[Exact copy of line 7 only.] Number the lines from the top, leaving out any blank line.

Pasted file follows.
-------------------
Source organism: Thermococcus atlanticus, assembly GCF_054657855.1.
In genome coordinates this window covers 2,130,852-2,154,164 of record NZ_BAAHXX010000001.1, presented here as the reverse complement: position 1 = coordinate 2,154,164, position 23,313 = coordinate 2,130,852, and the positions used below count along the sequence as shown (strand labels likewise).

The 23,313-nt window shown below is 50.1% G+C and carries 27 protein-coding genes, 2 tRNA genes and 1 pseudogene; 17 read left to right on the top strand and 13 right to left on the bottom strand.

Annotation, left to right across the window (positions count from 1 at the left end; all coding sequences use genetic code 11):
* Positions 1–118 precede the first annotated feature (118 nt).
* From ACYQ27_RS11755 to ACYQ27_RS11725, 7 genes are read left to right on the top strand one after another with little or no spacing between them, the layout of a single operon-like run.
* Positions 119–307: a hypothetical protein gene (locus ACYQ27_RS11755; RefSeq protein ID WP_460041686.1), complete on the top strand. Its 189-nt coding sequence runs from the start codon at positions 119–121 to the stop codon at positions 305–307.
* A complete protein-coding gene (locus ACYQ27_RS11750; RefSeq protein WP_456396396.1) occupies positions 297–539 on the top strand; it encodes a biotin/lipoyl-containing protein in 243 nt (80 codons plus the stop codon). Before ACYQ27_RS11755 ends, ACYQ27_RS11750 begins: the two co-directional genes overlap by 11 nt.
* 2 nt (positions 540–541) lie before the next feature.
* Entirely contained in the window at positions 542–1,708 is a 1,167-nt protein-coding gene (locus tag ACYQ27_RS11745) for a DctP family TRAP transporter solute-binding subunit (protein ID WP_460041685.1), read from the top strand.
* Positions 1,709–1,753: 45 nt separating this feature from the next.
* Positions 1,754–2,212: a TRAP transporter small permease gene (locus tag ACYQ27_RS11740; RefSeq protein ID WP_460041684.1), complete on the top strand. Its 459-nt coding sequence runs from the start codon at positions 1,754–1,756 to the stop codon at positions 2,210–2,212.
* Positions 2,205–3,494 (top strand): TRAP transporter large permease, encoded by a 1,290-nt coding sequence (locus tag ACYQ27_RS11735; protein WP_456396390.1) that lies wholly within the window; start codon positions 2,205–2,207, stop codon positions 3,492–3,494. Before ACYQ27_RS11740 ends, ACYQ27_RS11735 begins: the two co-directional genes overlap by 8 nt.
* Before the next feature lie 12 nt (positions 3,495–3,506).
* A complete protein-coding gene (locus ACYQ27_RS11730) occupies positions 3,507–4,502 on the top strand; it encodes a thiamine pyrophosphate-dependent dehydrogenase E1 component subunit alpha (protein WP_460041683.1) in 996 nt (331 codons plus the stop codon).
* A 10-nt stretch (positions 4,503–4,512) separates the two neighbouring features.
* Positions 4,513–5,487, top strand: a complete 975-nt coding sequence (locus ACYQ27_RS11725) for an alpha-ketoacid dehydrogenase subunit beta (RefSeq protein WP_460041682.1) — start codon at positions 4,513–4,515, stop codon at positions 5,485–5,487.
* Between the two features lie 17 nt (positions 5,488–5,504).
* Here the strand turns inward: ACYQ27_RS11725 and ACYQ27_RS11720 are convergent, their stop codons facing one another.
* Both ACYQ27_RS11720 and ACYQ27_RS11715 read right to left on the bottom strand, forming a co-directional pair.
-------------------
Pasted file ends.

* Positions 119–307: a hypothetical protein gene (locus ACYQ27_RS11755; RefSeq protein ID WP_460041686.1), complete on the top strand. Its 189-nt coding sequence runs from the start codon at positions 119–121 to the stop codon at positions 305–307.